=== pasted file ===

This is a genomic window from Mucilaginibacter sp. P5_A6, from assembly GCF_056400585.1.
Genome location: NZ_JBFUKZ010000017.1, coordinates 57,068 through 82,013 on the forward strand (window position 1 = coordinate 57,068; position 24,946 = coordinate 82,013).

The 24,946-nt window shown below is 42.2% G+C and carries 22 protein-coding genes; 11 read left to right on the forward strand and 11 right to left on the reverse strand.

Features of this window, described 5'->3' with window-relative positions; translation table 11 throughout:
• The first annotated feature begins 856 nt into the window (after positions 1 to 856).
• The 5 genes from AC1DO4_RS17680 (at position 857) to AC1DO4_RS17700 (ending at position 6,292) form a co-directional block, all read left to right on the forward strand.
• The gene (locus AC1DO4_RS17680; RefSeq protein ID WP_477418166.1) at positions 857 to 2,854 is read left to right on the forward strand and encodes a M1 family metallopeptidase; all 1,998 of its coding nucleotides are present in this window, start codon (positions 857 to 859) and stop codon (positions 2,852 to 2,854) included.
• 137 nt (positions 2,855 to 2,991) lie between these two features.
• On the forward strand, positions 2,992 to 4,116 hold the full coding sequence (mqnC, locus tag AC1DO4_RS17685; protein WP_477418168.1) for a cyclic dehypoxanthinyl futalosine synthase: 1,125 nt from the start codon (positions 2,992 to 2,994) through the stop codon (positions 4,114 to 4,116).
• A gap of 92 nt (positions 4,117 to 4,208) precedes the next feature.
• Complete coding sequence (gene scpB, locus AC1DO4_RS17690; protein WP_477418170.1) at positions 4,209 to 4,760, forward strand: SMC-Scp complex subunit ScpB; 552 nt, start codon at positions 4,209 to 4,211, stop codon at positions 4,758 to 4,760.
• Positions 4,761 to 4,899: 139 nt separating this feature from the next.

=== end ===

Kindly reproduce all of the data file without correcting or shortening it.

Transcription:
This is a genomic window from Mucilaginibacter sp. P5_A6, from assembly GCF_056400585.1.
Genome location: NZ_JBFUKZ010000017.1, coordinates 57,068 through 82,013 on the forward strand (window position 1 = coordinate 57,068; position 24,946 = coordinate 82,013).

The 24,946-nt window shown below is 42.2% G+C and carries 22 protein-coding genes; 11 read left to right on the forward strand and 11 right to left on the reverse strand.

Features of this window, described 5'->3' with window-relative positions; translation table 11 throughout:
• The first annotated feature begins 856 nt into the window (after positions 1 to 856).
• The 5 genes from AC1DO4_RS17680 (at position 857) to AC1DO4_RS17700 (ending at position 6,292) form a co-directional block, all read left to right on the forward strand.
• The gene (locus AC1DO4_RS17680; RefSeq protein ID WP_477418166.1) at positions 857 to 2,854 is read left to right on the forward strand and encodes a M1 family metallopeptidase; all 1,998 of its coding nucleotides are present in this window, start codon (positions 857 to 859) and stop codon (positions 2,852 to 2,854) included.
• 137 nt (positions 2,855 to 2,991) lie between these two features.
• On the forward strand, positions 2,992 to 4,116 hold the full coding sequence (mqnC, locus tag AC1DO4_RS17685; protein WP_477418168.1) for a cyclic dehypoxanthinyl futalosine synthase: 1,125 nt from the start codon (positions 2,992 to 2,994) through the stop codon (positions 4,114 to 4,116).
• A gap of 92 nt (positions 4,117 to 4,208) precedes the next feature.
• Complete coding sequence (gene scpB, locus AC1DO4_RS17690; protein WP_477418170.1) at positions 4,209 to 4,760, forward strand: SMC-Scp complex subunit ScpB; 552 nt, start codon at positions 4,209 to 4,211, stop codon at positions 4,758 to 4,760.
• Positions 4,761 to 4,899: 139 nt separating this feature from the next.